Check out a free preview of the full The Hard Parts of Servers & Node.js course:
The "HTTP Request & Response Q&A" Lesson is part of the full, The Hard Parts of Servers & Node.js course featured in this preview video. Here's what you'd learn in this lesson:

Will fields questions about data handling, where to declare get/post methods, errors during JavaScript execution, and the request method.

Get Unlimited Access Now

Transcript from the "HTTP Request & Response Q&A" Lesson

>> Will Sentance: Michael, why don't you take it away? You've had some excellent clarification, so take it away.
>> Speaker 2: Does all the data from the computer arrive at once, or does it?
>> Will Sentance: Behind the scenes, there is a way of parsing data over HTTP in what's called chunks. But that is, even if we do want to take that into account and start handling data sooner, or start handling data in chunks, we're gonna have a way of doing that that Node is gonna give us access to.

[00:00:32] We're gonna see that, I think you kind of got a hint of this, from me saying, we get more sophisticated at how the data comes from the internal feature into JavaScript to be worked on. We can start handling it in batches. And after the break, we're gonna see handling data in batches, not in one big load.

[00:00:48] But this is so tiny, man, that it's not gonna be in batches. This is just straight in, but yes, in HTTP, you're gonna learn they're called streams of data. I don't love the name because it sounds like it's all happening, the zeroes and ones in a flow, whereas in fact, it's chunk, chunk, and so forth.

[00:01:09] Okay, we'll see more of it soon. Thank you, Michael. Sarah Rose?
>> Speaker 3: So Node is running our, I maybe should have I asked this farther back. Node is running our due on incoming for us, is that happening in our client in the browser? Is that happening on, if that question makes sense.

>> Will Sentance: So everything on this side is Twitter's computer, it's the computer connected to the Internet ready to receive messages from people like Sarah Rose, and so everything here is on Twitter's computer. Excellent.
>> Will Sentance: Bhavit, you had a question.
>> Speaker 2: So we just wrote for a get service call, right?

[00:01:50] So if you have to change, or do we have to declare all get post methods in the beginning, or can we change later?
>> Will Sentance: We're gonna discover in a second, any time we want to make any changes to the computer's internal open socket in the Node pre-setup feature, any changes, if we wanna come in and edit our JavaScript, we have to turn Node off and back on again and reload everything.

>> Will Sentance: You can imagine Node being adjusted such that changes from here that were non-breaking to existing things you set up down here. You could make them without having to turn Node off and turn it back on again. But the standard is any changes you make up here are gonna be too breaking to down here.

[00:02:49] So you always have to layout all your jobs from code, handle the get, handle the get at this address, handle the post at this address, post at this route, this path. You have to do them all at once, run through it all in JavaScript, use that all to setup the background stuff, and then you're ready to go.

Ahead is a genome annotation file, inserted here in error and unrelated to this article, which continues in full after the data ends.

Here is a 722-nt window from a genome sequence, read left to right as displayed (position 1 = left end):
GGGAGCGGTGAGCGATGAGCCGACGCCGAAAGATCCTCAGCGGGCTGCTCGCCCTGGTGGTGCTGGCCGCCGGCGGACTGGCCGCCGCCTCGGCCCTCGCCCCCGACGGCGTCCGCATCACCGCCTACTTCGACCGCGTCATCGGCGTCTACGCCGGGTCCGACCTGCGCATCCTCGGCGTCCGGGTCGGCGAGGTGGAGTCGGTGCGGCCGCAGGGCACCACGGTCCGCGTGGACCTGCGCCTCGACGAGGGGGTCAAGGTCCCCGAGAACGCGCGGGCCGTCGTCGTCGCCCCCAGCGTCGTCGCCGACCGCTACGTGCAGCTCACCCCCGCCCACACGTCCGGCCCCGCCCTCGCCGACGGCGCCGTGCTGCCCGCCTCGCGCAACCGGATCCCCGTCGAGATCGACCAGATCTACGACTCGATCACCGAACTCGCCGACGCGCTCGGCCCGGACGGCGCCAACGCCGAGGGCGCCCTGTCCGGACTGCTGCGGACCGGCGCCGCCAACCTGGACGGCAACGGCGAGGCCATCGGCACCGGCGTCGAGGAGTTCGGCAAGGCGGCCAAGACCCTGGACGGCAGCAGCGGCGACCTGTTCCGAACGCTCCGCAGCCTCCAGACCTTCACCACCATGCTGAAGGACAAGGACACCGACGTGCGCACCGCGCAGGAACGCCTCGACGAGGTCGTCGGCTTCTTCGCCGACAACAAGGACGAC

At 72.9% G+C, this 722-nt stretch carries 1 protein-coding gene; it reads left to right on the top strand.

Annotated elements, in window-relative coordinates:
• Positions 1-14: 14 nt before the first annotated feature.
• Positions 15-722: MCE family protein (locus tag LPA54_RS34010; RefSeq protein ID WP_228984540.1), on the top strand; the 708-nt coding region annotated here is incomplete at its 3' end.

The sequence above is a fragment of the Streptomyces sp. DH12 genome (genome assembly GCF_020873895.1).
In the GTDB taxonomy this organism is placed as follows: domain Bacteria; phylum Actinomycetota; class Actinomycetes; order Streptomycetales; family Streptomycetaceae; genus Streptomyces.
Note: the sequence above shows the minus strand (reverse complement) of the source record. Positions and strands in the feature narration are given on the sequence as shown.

[00:03:05] You can't later come and run more JavaScript code to setup more stuff back here. You gotta do it all at once. We're gonna start to see that now. Any more clarifications with that? Yeah, Jeff?
>> Speaker 2: So if we send in the URL tweets/A say, and this isn't gonna work and it's gonna throw an exception.

[00:03:26] Are we gonna cover what happens when there's an exception? Because I'm curious because what I've seen in my own experience is if you don't handle it, the browser stays connected and it just stays there in that state.
>> Will Sentance: Absolutely, absolutely, and we are,
>> Will Sentance: Going to see how to handle errors.

[00:03:47] In fact, I have a slide coming up that says well, let's see what it says.
>> Will Sentance: Yeah, it's so innate because you're dealing with someone else's computer. We have to have a really sophisticated system for handling errors, yep. Okay, all right, yeah.
>> Speaker 2: Super quick question, it's kind of a dumb question.

>> Will Sentance: I doubt it, I'm sure it's a very insightful question.
>> Speaker 2: So let's say instead of when I display hello, you just wanna display the matter that HTTP request used. So all I have to do is literally just incoming data that mattered, and I'm done.
>> Will Sentance: Done, well, you wanna console log it, right, because you wanna display it to the console.

[00:04:29] You wanna log it to the console, yeah, console log incoming data.method, spot on. Incomingdata.method, you would see get, the string get in.
>> Speaker 2: It's just the property of the object pretty much.
>> Will Sentance: Yep, in fact, this should be a string.
>> Speaker 2: Got you.
>> Will Sentance: It's not a string here, here it's just a text file, it grabs the get bit.

[00:04:47] It's always in the same place in the inbound message and sticks it in as a string on the object that gets inserted. Okay, all right, folk, so now we're about to come to a break in about five, ten minutes during which we're gonna pair program and take lunch.

[00:05:01] To do so, we need to understand how the hell do I run this? It looks all very nice. It's amazing how easy it is to run code on a whiteboard. Extraordinary. You just write it, and it runs. It's fascinating. But on our computer, we need to be able to run JavaScript, turn on Node, or turn on Node that opens up a JavaScript engine.

[00:05:21] Runs that code, switches on Node feature that switches on computer's internal features. How the hell do we do this? Well, let’s see.